LOS ANGELES - Jack Valenti, 85, the former White House aide and film-industry lobbyist who instituted the modern movie-ratings system and guided Hollywood from the censorship era to the digital age, died yesterday.
Mr. Valenti had a stroke in March and was hospitalized for several weeks at Johns Hopkins University Medical Center in Baltimore. He died at his Washington home of complications from the stroke, said Seth Oster of the Motion Picture Association of America.
Mr. Valenti was a special assistant and confidant to President Lyndon B. Johnson when he was lured to Hollywood in 1966 by movie moguls Lew Wasserman and Arthur Krim. A lifelong film lover, he once cited A Man for All Seasons (1966) as his all-time favorite.
When he took over as president of the motion picture association, Mr. Valenti was caught between Hollywood's outdated system of self-censorship and the liberal cultural explosion taking place in America.
He abolished the industry's restrictive Hays code, which barred explicit violence and frank treatment of sex, and in 1968 oversaw creation of today's letter-based ratings.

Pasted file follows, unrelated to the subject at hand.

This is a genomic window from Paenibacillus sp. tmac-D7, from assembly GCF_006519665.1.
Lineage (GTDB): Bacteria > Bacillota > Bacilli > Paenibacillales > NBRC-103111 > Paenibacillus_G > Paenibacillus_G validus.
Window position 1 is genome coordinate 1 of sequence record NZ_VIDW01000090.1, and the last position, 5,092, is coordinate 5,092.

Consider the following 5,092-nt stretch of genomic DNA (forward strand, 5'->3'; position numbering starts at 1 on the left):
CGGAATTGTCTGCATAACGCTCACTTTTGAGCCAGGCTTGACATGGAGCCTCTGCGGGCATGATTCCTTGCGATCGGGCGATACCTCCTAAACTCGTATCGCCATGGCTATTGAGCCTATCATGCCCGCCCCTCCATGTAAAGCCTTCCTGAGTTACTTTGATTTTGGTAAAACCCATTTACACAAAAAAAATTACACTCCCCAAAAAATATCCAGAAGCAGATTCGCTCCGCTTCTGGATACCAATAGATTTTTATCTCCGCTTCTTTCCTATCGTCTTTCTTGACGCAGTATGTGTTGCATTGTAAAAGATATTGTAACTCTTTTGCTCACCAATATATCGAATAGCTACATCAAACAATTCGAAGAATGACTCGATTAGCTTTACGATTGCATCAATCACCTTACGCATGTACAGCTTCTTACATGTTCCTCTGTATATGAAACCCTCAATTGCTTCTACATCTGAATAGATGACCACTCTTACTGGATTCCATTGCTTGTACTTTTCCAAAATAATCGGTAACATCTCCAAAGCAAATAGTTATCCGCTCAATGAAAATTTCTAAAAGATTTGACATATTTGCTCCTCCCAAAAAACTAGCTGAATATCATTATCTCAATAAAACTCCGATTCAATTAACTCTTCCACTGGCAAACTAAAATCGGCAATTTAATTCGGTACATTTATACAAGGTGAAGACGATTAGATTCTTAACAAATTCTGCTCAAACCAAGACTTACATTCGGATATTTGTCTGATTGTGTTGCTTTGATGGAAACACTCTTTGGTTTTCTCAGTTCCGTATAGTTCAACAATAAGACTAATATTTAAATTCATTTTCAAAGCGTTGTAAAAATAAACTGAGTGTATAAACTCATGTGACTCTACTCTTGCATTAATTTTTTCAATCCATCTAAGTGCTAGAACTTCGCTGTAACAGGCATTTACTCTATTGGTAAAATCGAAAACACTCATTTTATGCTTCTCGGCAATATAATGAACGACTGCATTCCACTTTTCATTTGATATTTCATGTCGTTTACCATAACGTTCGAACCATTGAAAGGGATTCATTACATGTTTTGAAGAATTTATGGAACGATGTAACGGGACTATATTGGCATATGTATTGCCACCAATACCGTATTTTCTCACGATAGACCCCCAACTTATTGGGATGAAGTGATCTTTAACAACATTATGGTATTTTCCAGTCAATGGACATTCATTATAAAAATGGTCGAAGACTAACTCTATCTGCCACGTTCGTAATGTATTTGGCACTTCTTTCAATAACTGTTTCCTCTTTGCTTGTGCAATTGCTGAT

"While I believe that every director, studio has the right to make the movies they want to make, everybody else has a right not to watch it," he said shortly before retiring in 2004. "All we do is give advance cautionary warnings and say this is what we think is in this movie."
Dan Glickman, his successor at the MPAA, said Mr. Valenti embodied the "theatricality" of the industry. "Jack was a showman, a gentleman, an orator, and a passionate champion of this country, its movies, and the enduring freedoms that made both so important to this world," he said in a statement.
The white-haired Mr. Valenti was familiar to movie fans through his appearances at the Academy Awards. He was equally animated whether testifying at a congressional hearing, hobnobbing at the Cannes Film Festival, or previewing films for Washington's elite in his office's private theater.
In Mr. Valenti's later years, he handled tricky new challenges from the Internet and technologies that allow movies to be illegally reproduced and distributed in an instant. He also traveled worldwide seeking to thwart movie piracy.
He and his wife, Mary Margaret Wiley, had three children.